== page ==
Marsha Diane Arnold’s affecting story about how light pollution changes animal behavior and confuses the natural order of life is a poignant appeal to today’s young environmentally conscious kids, sparking an awareness of the extent of the problem while inviting them to consider ways to restore the darkness of night so important to the health of our planet. Through non-rhyming, yet lyrical language, Arnold takes readers on a journey to find Night. As the friends search place after place, children come to understand that light pollution is a worldwide issue.

Arnold’s capitalization of Night and Darkness makes them characters in the story as well, imbued with living traits and purpose that are just as crucial to wildlife as food and shelter. In one powerful combination of text and illustration, a list of light sources streams from corner to corner in a beam of white light. The number of examples builds to create a glaring realization of all the types of lights that keep the world turned on twenty-four hours a day. After reading Lights Out, children and adults will find themselves paying attention to the lights around them and even in and near their own home.

celebrate-picture-books-picture-book-review-Lights-Out-lights-on

Image copyright Susan Reagan, 2020, text copyright Marsha Diane Arnold, 2020. Courtesy of Creative Editions.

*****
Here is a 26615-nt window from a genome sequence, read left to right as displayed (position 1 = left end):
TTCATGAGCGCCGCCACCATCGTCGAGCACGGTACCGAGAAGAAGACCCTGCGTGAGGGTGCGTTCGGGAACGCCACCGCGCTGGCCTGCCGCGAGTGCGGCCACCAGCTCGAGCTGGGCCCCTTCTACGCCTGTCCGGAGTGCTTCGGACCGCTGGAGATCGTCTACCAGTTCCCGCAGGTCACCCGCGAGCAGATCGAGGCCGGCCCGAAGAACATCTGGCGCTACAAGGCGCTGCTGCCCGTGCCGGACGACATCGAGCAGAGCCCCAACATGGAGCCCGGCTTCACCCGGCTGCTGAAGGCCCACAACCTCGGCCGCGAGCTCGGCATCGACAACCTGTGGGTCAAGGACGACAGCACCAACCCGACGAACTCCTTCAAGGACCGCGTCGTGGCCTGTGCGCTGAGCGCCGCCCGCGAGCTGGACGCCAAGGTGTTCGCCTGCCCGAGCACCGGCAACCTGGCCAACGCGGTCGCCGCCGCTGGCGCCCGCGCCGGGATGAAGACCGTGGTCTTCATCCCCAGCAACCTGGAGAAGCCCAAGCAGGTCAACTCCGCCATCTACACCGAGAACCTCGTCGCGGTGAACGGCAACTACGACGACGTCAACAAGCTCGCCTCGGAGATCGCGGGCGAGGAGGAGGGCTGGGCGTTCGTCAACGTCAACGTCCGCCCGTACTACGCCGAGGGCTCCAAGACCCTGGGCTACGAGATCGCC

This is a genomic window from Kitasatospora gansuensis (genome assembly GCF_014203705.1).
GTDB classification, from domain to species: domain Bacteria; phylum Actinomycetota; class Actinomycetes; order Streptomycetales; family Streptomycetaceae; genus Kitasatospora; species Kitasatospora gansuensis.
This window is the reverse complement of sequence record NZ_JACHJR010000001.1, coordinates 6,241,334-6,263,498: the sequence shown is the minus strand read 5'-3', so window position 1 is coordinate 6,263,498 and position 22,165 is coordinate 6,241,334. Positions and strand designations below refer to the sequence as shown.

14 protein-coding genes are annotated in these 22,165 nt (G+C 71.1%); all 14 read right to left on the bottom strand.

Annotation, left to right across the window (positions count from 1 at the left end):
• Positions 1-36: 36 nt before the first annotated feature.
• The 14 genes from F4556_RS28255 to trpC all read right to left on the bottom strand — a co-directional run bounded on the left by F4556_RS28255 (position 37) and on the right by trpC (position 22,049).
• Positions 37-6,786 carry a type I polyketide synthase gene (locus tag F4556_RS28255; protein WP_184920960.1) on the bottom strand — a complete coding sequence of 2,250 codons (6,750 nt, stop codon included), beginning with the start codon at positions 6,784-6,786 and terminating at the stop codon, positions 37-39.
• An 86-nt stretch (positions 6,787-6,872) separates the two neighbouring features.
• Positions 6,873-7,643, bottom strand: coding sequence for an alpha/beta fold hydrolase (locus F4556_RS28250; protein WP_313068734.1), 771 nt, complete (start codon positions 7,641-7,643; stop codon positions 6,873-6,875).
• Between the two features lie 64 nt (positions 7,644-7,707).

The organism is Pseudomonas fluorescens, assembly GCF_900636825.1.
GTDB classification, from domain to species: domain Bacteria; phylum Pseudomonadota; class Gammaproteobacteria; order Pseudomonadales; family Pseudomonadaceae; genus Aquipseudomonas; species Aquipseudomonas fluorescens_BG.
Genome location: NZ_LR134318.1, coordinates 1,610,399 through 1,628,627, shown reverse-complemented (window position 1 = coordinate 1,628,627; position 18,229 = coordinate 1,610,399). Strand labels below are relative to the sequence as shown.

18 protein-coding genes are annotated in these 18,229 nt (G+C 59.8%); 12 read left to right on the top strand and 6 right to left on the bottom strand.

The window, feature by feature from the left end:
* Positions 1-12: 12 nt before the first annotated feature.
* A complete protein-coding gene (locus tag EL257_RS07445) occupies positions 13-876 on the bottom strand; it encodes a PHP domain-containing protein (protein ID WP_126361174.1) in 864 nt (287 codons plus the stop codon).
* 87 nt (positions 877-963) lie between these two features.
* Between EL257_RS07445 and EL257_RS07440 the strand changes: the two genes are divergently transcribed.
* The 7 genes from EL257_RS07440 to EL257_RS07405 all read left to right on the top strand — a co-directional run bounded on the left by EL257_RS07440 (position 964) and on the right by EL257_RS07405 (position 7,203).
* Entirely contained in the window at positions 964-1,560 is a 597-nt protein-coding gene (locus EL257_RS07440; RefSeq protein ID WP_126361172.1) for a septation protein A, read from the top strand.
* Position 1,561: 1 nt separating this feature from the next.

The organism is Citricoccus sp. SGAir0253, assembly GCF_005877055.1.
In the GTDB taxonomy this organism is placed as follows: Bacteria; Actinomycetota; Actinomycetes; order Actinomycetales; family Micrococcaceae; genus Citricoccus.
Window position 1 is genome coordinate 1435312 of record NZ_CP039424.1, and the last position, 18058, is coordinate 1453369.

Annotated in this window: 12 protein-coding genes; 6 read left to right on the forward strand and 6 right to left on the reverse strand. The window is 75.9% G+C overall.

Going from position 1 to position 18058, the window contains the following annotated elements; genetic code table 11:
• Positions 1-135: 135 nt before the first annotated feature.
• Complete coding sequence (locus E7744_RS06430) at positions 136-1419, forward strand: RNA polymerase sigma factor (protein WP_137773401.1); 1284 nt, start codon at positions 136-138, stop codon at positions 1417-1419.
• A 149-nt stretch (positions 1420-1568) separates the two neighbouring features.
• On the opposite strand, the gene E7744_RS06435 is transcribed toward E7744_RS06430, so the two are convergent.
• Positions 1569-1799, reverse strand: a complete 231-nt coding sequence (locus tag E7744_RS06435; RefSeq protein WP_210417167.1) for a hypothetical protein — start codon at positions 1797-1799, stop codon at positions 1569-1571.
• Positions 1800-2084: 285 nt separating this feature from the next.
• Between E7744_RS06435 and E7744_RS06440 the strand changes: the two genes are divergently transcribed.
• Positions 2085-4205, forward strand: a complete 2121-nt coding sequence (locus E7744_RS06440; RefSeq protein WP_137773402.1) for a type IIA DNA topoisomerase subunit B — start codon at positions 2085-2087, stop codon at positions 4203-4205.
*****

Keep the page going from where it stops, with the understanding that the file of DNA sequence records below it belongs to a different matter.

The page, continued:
Susan Reagan’s stunning illustrations of cities, waterways, and even out-of-the-way places bathed in a permanent twilight by street lamps, headlights, lighted windows, neon signs, and more are compelling reminders of just how pervasive light pollution is. As the animals wander from place to place looking for Night, their weary and distressed expressions reflect the loss of their natural nocturnal activities. When Beetle and Fox and their friends reach the distant island, Reagan’s gorgeous spreads of a star-and-moonlit sky and vegetation, in which nocturnal animals hunt, luminescent flowers glow, and spider webs glint will have readers taking a nighttime jaunt to discover what they can see in their surroundings.

A unique and important book that raises awareness not only about light pollution but about natural cycles of sleep and wakefulness, Lights Out would be an excellent addition to lessons in science and the environment and is highly recommended for home, school, and public library collections.

Ages 6 – 8

Creative Editions, 2020 | ISBN 978-1568463407

Discover more about Marsha Diane Arnold and her books on her website.

To learn more about Susan Reagan, her books, and her art, visit her website.

National Wildlife Day Activity

celebrate-picture-books-picture-book-review-Lights-Out-activity